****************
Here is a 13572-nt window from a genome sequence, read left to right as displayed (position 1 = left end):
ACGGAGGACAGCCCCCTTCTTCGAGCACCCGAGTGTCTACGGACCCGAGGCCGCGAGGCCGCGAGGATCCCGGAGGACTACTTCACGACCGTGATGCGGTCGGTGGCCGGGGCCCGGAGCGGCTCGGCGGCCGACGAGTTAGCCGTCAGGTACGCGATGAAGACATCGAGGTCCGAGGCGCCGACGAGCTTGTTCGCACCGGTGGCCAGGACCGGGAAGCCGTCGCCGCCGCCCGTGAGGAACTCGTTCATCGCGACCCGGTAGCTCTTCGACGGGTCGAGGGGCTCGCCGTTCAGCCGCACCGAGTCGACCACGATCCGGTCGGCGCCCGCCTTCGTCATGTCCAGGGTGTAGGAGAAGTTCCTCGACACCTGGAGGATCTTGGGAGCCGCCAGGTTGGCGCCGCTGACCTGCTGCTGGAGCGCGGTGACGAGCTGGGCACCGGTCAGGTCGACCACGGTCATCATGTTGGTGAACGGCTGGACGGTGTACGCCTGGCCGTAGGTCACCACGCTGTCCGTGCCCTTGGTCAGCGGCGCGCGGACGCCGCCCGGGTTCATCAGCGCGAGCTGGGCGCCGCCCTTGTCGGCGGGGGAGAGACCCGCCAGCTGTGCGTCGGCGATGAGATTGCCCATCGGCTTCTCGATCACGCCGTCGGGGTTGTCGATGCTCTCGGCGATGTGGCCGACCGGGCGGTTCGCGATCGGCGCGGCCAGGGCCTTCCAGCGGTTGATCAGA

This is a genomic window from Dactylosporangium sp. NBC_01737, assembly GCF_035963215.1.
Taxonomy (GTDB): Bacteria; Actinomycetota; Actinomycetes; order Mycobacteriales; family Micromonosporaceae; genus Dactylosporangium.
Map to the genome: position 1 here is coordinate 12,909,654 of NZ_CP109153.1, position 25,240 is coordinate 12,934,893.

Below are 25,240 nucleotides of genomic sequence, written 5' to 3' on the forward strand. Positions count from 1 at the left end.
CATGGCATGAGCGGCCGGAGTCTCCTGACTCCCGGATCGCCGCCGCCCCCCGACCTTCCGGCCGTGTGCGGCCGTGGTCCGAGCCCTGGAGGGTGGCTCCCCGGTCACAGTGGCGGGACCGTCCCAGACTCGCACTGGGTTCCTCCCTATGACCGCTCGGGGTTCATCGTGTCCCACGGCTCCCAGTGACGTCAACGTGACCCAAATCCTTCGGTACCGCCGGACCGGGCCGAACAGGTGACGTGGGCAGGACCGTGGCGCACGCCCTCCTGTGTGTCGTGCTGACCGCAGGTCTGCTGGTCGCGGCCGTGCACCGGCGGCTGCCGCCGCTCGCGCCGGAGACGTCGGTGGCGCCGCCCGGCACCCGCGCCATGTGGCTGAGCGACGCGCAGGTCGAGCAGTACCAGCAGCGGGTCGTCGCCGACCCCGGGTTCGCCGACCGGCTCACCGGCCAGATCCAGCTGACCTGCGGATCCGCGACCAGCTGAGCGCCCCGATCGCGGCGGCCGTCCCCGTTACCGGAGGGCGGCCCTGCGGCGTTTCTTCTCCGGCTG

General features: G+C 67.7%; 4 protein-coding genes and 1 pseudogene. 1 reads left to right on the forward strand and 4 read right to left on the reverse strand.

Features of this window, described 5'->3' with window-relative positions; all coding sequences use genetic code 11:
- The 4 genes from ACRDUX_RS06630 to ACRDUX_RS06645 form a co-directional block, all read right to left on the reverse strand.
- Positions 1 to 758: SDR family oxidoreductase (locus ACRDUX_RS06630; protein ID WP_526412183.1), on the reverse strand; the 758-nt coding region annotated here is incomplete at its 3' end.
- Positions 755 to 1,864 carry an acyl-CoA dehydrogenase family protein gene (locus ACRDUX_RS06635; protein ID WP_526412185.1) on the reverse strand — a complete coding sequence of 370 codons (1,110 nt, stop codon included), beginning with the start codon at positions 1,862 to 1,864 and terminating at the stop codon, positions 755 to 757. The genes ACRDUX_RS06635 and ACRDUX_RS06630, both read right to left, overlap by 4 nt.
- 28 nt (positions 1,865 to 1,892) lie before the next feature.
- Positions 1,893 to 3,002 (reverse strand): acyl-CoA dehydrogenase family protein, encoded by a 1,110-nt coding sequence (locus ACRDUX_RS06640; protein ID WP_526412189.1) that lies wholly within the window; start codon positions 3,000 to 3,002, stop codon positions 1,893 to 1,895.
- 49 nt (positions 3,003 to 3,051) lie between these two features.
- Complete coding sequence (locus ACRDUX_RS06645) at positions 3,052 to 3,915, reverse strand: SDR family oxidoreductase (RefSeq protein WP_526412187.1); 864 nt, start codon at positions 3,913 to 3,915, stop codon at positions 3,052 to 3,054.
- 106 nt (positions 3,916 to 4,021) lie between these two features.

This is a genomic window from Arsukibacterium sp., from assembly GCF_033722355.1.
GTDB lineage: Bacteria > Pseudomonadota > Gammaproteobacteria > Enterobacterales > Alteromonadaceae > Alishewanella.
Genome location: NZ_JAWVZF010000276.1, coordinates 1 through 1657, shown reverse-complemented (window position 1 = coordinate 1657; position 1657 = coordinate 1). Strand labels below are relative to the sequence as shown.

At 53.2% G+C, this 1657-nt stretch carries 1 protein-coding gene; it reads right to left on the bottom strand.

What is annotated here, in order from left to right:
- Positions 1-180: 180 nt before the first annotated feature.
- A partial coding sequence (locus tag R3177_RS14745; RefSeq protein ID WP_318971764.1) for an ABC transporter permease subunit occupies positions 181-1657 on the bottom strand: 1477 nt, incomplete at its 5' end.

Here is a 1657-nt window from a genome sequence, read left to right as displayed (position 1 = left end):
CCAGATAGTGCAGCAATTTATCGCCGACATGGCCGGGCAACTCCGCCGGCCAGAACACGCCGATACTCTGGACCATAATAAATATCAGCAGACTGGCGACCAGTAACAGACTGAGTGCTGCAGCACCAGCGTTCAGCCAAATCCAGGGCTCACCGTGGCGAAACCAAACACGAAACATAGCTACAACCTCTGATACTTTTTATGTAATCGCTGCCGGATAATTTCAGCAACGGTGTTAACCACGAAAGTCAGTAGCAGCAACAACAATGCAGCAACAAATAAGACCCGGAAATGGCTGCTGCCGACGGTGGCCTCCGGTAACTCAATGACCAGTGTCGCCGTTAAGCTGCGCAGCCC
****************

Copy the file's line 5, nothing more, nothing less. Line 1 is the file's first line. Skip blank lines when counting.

Map to the genome: position 1 here is coordinate 12,909,654 of NZ_CP109153.1, position 25,240 is coordinate 12,934,893.